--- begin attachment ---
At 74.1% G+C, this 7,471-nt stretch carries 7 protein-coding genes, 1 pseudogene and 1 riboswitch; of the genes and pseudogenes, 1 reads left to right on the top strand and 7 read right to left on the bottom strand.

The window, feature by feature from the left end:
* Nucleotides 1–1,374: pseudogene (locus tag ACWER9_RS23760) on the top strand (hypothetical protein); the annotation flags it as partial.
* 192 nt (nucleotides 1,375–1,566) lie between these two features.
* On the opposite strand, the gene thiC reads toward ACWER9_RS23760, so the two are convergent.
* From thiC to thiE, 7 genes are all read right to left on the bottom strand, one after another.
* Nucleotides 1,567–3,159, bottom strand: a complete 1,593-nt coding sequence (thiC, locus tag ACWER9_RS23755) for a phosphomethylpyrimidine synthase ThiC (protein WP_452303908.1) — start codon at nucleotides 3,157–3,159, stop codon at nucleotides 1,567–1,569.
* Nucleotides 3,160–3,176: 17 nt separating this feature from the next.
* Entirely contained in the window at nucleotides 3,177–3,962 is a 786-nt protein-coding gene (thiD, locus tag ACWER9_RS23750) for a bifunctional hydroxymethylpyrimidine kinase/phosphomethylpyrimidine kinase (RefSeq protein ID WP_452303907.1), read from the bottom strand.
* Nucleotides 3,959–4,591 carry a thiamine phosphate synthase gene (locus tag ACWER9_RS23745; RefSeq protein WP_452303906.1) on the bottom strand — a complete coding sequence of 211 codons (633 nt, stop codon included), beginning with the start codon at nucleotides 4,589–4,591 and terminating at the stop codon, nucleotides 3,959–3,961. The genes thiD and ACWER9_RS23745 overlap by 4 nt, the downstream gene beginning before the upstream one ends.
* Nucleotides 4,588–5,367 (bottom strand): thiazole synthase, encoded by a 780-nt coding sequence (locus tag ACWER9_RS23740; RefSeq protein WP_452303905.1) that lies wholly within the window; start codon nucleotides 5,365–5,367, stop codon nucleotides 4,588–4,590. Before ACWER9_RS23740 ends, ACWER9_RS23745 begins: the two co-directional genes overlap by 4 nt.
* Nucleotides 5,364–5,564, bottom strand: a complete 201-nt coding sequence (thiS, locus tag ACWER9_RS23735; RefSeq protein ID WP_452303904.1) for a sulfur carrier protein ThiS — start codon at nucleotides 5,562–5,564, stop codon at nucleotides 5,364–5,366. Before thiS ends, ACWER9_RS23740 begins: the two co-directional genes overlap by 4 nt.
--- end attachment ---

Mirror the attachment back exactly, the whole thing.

At 74.1% G+C, this 7,471-nt stretch carries 7 protein-coding genes, 1 pseudogene and 1 riboswitch; of the genes and pseudogenes, 1 reads left to right on the top strand and 7 read right to left on the bottom strand.

The window, feature by feature from the left end:
* Nucleotides 1–1,374: pseudogene (locus tag ACWER9_RS23760) on the top strand (hypothetical protein); the annotation flags it as partial.
* 192 nt (nucleotides 1,375–1,566) lie between these two features.
* On the opposite strand, the gene thiC reads toward ACWER9_RS23760, so the two are convergent.
* From thiC to thiE, 7 genes are all read right to left on the bottom strand, one after another.
* Nucleotides 1,567–3,159, bottom strand: a complete 1,593-nt coding sequence (thiC, locus tag ACWER9_RS23755) for a phosphomethylpyrimidine synthase ThiC (protein WP_452303908.1) — start codon at nucleotides 3,157–3,159, stop codon at nucleotides 1,567–1,569.
* Nucleotides 3,160–3,176: 17 nt separating this feature from the next.
* Entirely contained in the window at nucleotides 3,177–3,962 is a 786-nt protein-coding gene (thiD, locus tag ACWER9_RS23750) for a bifunctional hydroxymethylpyrimidine kinase/phosphomethylpyrimidine kinase (RefSeq protein ID WP_452303907.1), read from the bottom strand.
* Nucleotides 3,959–4,591 carry a thiamine phosphate synthase gene (locus tag ACWER9_RS23745; RefSeq protein WP_452303906.1) on the bottom strand — a complete coding sequence of 211 codons (633 nt, stop codon included), beginning with the start codon at nucleotides 4,589–4,591 and terminating at the stop codon, nucleotides 3,959–3,961. The genes thiD and ACWER9_RS23745 overlap by 4 nt, the downstream gene beginning before the upstream one ends.
* Nucleotides 4,588–5,367 (bottom strand): thiazole synthase, encoded by a 780-nt coding sequence (locus tag ACWER9_RS23740; RefSeq protein WP_452303905.1) that lies wholly within the window; start codon nucleotides 5,365–5,367, stop codon nucleotides 4,588–4,590. Before ACWER9_RS23740 ends, ACWER9_RS23745 begins: the two co-directional genes overlap by 4 nt.
* Nucleotides 5,364–5,564, bottom strand: a complete 201-nt coding sequence (thiS, locus tag ACWER9_RS23735; RefSeq protein ID WP_452303904.1) for a sulfur carrier protein ThiS — start codon at nucleotides 5,562–5,564, stop codon at nucleotides 5,364–5,366. Before thiS ends, ACWER9_RS23740 begins: the two co-directional genes overlap by 4 nt.